Baris R.D.,Environmental and Turf Services |
Cohen S.Z.,Environmental and Turf Services |
Barnes N.L.,Environmental and Turf Services |
Lam J.,Environmental and Turf Services |
Ma Q.,Environmental and Turf Services
Environmental Toxicology and Chemistry | Year: 2010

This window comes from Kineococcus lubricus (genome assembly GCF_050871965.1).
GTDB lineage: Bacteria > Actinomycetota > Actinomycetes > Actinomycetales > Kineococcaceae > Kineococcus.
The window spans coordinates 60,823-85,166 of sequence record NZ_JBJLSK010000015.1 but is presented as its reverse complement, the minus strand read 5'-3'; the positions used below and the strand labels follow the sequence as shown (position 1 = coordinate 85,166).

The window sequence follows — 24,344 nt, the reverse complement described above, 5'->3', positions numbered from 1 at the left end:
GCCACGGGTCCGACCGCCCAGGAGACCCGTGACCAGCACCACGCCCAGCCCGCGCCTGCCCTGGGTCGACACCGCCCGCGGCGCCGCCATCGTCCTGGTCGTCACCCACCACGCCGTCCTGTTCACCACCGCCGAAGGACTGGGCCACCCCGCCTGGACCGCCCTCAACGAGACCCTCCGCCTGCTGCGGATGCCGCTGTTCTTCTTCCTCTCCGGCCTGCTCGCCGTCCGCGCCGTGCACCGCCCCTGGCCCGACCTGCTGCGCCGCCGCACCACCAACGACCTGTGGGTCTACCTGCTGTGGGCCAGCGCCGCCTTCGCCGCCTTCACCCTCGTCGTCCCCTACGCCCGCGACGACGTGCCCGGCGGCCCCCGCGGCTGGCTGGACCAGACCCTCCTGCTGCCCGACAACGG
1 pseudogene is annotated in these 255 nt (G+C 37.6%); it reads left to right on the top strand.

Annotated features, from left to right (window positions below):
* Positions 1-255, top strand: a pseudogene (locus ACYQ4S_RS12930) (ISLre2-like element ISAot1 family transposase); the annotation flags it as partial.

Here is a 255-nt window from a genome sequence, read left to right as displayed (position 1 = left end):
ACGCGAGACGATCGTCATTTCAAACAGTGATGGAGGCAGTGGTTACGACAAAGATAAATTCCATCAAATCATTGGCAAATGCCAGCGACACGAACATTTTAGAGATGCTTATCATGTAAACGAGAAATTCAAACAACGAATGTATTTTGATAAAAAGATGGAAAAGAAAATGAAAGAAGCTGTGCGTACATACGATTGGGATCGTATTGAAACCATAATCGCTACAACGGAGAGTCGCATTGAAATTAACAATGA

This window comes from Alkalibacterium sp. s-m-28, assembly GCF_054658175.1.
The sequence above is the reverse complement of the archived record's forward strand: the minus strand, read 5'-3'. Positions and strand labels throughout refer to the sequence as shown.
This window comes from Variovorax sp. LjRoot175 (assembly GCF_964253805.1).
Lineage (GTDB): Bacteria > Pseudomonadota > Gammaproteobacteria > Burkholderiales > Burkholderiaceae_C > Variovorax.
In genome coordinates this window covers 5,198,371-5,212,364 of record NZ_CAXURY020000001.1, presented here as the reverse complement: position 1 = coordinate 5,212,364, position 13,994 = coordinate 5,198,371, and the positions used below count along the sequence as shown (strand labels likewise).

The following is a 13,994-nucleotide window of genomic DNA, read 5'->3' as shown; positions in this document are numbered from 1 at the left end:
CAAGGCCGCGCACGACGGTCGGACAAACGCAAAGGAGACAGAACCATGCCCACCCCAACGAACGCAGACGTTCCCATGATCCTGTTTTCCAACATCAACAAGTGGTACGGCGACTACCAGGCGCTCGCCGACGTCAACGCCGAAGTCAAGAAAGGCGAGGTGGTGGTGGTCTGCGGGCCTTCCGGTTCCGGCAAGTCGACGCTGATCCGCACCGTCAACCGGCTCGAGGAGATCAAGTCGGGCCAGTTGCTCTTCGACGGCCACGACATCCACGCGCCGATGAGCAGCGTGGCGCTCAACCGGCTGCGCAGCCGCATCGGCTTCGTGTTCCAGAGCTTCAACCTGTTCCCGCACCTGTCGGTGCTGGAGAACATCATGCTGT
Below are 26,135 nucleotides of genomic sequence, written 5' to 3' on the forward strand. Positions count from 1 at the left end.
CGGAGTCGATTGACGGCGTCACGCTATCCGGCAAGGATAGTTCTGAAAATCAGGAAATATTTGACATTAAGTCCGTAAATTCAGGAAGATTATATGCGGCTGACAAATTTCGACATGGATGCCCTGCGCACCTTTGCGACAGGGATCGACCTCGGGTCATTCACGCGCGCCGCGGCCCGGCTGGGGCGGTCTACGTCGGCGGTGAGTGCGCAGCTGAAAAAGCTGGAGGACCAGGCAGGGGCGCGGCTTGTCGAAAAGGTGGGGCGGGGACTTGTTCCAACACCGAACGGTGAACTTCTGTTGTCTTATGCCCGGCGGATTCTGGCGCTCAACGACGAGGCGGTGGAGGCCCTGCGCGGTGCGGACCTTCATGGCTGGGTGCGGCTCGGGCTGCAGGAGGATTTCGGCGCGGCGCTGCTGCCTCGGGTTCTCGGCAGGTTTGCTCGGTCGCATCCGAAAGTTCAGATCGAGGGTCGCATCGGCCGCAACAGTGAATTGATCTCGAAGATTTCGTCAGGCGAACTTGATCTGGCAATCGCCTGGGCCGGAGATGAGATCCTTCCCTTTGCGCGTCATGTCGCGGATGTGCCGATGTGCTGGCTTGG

The purpose of the present study was to comprehensively evaluate available golf course water quality data and assess the extent of impacts, as determined by comparisons with toxicologic and ecologic reference points. Most water quality monitoring studies for pesticides have focused on agriculture and often the legacy chemicals. There has been increased focus on turf pesticides since the early 1990s, due to the intense public scrutiny proposed golf courses receive during the local permitting process, as well as pesticide registration evaluations by the U.S. Environmental Protection Agency under the Federal Insecticide, Fungicide, and Rodenticide Act (FIFRA). Results from permit-driven studies are frequently not published and knowledge about them is usually not widespread. Fortyfour studies involving 80 courses from a 20-year period passed our quality control and other review criteria. A total of 38,827 data entries (where one analysis for one substance in one sample equals a data entry) from pesticide, pesticide metabolite, total phosphorus, and nitrate analyses of surface water and groundwater were evaluated. Analytes included 161 turf-related pesticides and pesticide metabolites. Widespread and/or repeated water quality impacts by golf courses had not occurred at the sites studied, although concerns are raised herein about phosphorus. Individual pesticide database entries that exceed toxicity reference points for groundwater and surface water are 0.15 and 0.56%, respectively. These percentages would be higher if they could be expressed in terms of samples collected rather than chemicals analyzed. The maximum contaminant level ([MCL]; 10 mg/L) for nitrate-nitrogen was exceeded in 16/ 1,683 (0.95%) of the groundwater samples. There were 1,236 exceedances of the total phosphorus ecoregional criteria in five ecoregions for 1,429 (86.5%) data entries. (This comparison is conservative because many of the results in the database are derived from storm flow events.) Thus, phosphorus appears to present the greatest water quality problem in these studies. Pesticides detected in wells had longer soil metabolism half-lives (49 d) compared with those not detected (22 d), although the means were not significantly different. Environ. Toxicol. Chem. 2010;29:1224-1236. © 2010 SETAC.